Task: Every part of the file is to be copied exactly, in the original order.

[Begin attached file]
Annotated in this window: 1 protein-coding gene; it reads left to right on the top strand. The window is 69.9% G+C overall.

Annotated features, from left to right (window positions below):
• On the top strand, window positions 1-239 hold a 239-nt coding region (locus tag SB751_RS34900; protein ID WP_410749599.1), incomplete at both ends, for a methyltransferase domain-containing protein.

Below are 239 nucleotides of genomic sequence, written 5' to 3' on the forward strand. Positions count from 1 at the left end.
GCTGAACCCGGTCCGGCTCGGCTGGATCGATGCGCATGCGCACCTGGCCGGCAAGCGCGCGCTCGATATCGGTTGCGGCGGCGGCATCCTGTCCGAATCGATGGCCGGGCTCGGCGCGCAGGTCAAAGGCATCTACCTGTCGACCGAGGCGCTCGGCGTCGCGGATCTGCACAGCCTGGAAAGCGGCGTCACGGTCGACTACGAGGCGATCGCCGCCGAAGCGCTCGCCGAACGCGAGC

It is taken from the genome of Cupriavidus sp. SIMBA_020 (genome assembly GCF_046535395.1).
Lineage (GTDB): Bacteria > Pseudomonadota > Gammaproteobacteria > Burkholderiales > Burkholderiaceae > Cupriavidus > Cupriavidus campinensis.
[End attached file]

Annotated in this window: 1 protein-coding gene; it reads left to right on the top strand. The window is 69.9% G+C overall.

Annotated features, from left to right (window positions below):
• On the top strand, window positions 1-239 hold a 239-nt coding region (locus tag SB751_RS34900; protein ID WP_410749599.1), incomplete at both ends, for a methyltransferase domain-containing protein.

Below are 239 nucleotides of genomic sequence, written 5' to 3' on the forward strand. Positions count from 1 at the left end.
GCTGAACCCGGTCCGGCTCGGCTGGATCGATGCGCATGCGCACCTGGCCGGCAAGCGCGCGCTCGATATCGGTTGCGGCGGCGGCATCCTGTCCGAATCGATGGCCGGGCTCGGCGCGCAGGTCAAAGGCATCTACCTGTCGACCGAGGCGCTCGGCGTCGCGGATCTGCACAGCCTGGAAAGCGGCGTCACGGTCGACTACGAGGCGATCGCCGCCGAAGCGCTCGCCGAACGCGAGC

It is taken from the genome of Cupriavidus sp. SIMBA_020 (genome assembly GCF_046535395.1).
Lineage (GTDB): Bacteria > Pseudomonadota > Gammaproteobacteria > Burkholderiales > Burkholderiaceae > Cupriavidus > Cupriavidus campinensis.